לע”נ אמי מורתי מרים בת יצחק ורבקה הכ”מ
Significantly, there is no mention of this custom anywhere in the literature of the Rishonim (and certainly not in Rabbinic literature); it first appears in a Siddur published by R. Shabtai of Raskov (1788). Nonetheless, as noted above, the custom of reciting it during this season is nearly universal and almost assuredly predates the late-18th century. Generally, the custom is associated with the Midrash, which appears much earlier than the custom, which interprets the opening line as a reference to the highlight of the season:
(another interpretation: ) the Rabbis interpret the verse as referring to Rosh haShanah and Yom haKippurim. [Hashem is] my Light on Rosh haShana, which is the day of judgment, as it says: And He shall bring forth your righteousness like the light, and your judgment like the noonday. (T’hillim 37:6). My Salvation on Yom haKippurim, when He saves us and forgives us for all of our wrongdoings (Midrash T’hillim 27:3).
In this essay, we will address two interrelated issues: The “sense” of the psalm and its propriety to the season. As will soon be demonstrated, identifying the coherence of the chapter is no easy matter – it seems, prima facie, to be two unrelated psalms that were “fused” together. As we review the text, we will note the point at which “Psalm A” becomes “Psalm B” – after which, we will demonstrate the literary coherence of the psalm and then address the thematic integration – which will help us understand the association with this season of Elul-Tishri.
- 1. Hashem is my light and my salvation. Whom shall I fear? Hashem is the strength of my life. Of whom shall I be afraid?
As we pointed out in our analysis of Psalm 47, the “superscription” which appears as the heading of many of the psalms need not be understood in a uniform manner. Whereas some superscriptions indicate dedication (e.g. 122, 72) and others may point to composition with a particular group of Levite musicians in mind (e.g. Sa’adiah’s explanation of “T’fillah l’Mosheh” – #90, as well as one suggestion of the Korahide psalms), the most conventional and “straightest” explanation is that the superscription operates as a colophon which identifies the author of the psalm. Further on (at v. 4), we will assay the likelihood of that approach here.
The psalm opens with a parallelism (light:salvation) within a parallelism (light/salvation : strength of my life). The tone here is one of confidence – which will grow as we proceed through the psalm. Note that God is not being addressed here; rather it is an audience (or a musing) who hears these praises of God and of the security, enabled by God’s Presence, experienced and extolled by the psalmist.
2. When the wicked, my enemies and my adversaries, came upon me to eat up my flesh, they stumbled and fell.
Whereas the first verse gave us no direct information as to the context of the fearlessness, we are now brought into the direct circumstance where this security is felt. The setting here (explicated yet more overtly in the next verse) is one of war – which heightens our curiosity as to the propriety of this psalm to the season of Elul through Sukkot.
This verse utilizes three words for enemies (m’re’im, tzarai, oyvai li) which neatly parallel the three words/terms used to describe the security of God’s Presence in the previous verse (ori, yish’i, ma’oz hayyay).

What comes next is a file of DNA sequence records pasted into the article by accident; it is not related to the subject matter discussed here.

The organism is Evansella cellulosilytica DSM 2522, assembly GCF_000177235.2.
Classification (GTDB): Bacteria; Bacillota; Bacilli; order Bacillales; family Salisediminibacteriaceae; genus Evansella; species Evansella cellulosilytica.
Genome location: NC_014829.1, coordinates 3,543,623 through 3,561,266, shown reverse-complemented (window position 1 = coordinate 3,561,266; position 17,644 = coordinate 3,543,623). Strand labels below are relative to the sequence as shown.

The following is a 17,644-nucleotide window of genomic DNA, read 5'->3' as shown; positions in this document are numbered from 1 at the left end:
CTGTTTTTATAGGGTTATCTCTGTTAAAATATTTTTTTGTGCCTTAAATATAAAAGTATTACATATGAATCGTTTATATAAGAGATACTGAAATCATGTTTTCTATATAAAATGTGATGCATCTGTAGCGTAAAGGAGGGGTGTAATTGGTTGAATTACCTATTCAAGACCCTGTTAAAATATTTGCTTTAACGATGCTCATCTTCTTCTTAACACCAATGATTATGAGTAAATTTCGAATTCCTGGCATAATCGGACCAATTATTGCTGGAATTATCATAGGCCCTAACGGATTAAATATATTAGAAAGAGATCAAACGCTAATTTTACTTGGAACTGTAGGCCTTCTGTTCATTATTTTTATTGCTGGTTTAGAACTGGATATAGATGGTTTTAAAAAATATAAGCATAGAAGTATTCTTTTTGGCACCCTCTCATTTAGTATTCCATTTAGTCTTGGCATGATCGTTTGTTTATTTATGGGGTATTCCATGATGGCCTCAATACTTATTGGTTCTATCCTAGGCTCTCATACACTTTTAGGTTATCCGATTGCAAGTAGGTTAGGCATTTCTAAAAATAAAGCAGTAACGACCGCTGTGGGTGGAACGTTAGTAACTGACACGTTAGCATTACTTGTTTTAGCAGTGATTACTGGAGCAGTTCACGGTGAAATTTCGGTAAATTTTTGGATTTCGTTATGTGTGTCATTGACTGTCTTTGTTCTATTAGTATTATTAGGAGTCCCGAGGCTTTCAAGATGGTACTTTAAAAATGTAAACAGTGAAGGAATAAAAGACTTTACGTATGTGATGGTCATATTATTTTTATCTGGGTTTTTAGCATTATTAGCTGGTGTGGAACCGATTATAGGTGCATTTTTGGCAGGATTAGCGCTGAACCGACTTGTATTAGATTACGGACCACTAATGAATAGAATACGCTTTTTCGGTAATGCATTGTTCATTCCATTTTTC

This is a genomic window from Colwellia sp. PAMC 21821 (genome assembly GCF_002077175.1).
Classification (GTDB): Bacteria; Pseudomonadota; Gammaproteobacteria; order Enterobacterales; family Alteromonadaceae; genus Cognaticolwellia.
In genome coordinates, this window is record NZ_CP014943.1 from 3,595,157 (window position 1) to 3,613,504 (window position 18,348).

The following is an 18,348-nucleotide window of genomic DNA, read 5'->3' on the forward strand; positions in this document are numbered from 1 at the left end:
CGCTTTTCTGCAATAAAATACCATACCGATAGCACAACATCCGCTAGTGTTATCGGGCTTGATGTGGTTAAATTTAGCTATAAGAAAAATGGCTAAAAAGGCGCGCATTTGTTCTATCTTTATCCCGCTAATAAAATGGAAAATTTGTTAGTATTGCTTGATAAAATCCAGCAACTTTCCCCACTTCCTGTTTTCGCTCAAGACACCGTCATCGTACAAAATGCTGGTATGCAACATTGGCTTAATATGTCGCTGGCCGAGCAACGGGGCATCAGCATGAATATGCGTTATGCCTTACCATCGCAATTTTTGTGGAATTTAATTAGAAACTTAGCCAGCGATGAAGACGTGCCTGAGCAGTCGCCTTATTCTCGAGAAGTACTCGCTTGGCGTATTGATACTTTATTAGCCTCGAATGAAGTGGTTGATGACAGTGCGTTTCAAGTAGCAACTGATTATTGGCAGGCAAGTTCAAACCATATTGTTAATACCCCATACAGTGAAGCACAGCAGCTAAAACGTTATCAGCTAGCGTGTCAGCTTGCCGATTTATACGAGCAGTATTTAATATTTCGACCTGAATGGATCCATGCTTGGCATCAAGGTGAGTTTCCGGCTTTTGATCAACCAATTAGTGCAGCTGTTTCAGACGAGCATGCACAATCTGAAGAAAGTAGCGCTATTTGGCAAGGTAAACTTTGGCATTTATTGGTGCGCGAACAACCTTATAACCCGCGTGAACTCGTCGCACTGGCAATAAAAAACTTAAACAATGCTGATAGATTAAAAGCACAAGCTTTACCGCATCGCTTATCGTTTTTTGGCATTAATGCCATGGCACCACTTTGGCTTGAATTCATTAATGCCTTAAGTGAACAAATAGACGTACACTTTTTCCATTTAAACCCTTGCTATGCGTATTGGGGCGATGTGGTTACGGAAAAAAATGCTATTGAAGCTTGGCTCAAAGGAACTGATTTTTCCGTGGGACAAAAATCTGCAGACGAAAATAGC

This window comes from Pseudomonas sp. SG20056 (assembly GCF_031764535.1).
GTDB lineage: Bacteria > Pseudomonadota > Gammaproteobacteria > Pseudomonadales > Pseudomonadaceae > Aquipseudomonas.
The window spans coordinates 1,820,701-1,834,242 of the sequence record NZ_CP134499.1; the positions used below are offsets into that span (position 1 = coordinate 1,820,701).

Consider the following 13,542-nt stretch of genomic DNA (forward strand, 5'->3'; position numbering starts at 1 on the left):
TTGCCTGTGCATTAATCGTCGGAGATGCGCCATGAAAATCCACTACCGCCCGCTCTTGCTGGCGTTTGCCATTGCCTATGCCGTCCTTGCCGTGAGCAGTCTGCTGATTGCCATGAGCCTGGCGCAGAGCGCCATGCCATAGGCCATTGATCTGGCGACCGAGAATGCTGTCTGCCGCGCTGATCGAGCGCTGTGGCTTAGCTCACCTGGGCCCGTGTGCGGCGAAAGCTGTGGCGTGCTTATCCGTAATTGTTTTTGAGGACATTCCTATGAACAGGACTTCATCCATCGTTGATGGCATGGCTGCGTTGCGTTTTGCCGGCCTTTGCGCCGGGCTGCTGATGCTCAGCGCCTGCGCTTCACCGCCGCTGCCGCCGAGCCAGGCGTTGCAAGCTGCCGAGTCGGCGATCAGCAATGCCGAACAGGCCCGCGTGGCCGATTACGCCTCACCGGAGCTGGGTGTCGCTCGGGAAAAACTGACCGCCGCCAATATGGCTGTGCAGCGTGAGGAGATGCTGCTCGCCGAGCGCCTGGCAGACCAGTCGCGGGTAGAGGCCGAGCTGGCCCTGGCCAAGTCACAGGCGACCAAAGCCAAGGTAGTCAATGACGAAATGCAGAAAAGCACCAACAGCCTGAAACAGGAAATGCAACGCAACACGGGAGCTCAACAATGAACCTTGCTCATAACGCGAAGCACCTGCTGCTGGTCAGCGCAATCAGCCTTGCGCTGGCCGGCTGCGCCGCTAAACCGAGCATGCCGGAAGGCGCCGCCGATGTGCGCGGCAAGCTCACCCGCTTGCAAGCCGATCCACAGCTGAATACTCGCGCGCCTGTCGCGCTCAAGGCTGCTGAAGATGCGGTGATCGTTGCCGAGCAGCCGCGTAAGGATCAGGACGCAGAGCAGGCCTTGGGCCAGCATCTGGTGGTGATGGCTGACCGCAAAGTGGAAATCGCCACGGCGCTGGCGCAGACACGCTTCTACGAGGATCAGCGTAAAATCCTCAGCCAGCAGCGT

The final two words – stumble and fall (kash’lu v’naphalu) are utilized in war contexts throughout T’nakh (e.g. Vayyikra 26:36-37).
3. Though a host should encamp against me, my heart shall not fear; though war should rise against me, even then I will be confident.
The casual reader often assumes the second word (tahaneh) to be second person male singular – to wit: “If you encamp”, but it neither makes sense given the sympathetic audience, nor is it supported by the second stich. Rather, since Mahaneh (camp) is a feminine noun, the word Tahaneh is to be understood as third person feminine singular (as translated above). Thus, the (army) camp (in the first stich) and its parallel “war” (in the second stich) are both treated as active.
4. One thing have I desired of Hashem, that I will seek after; that I may dwell in the house of Hashem all the days of my life, to behold the beauty of Hashem, and l’vaqer in His temple.
Given the doubled stress (“One thing…that I will seek” – Ahat sha’alti…otah avaqesh), it is proper to understand the word “only” in translation: There is only one thing that I ask of God, that is what I will seek after…
While the sentiment of this verse is, to say the least, both noble and inspiring (and the source of many beautiful songs), it seems to border on religious “over-confidence” (arrogance?). The psalmist is so assured of his physical safety as ensured by God’s Presence, that he seems to take that for granted – and can turn his attention to his one true desire. We will yet address this mercurial expression of emotion.
Although the psalmist stresses that he has only one request – note that there are six components to the request (dwell in the house, behold the beauty, l’vaqer, hide me, protect me, set me upon a rock). This is not unusual, since all six are aspects of the one basic request – to maintain this level of intense cleaving to God, as expressed both in physical security and spiritual enlightenment.
As we mentioned in the comments on the superscription, this verse has much to tell us about the authorship of the psalm – or does it? At first glance, one might argue that any mention of Beit Hashem and Heikhalo militate strongly against Davidic composition, since the Bayit (and Heikhal) were not built until after his death. This proof, however, may be used against itself. Since the psalmist experiences such intrepidity in the face of danger, conquering the only obstacle with which he is challenged, the only thing left to desire is the one thing withheld from him (see II Sh’mu’el chapter 7). As such, l’David is most easily rendered “of David”, i.e. authored by David.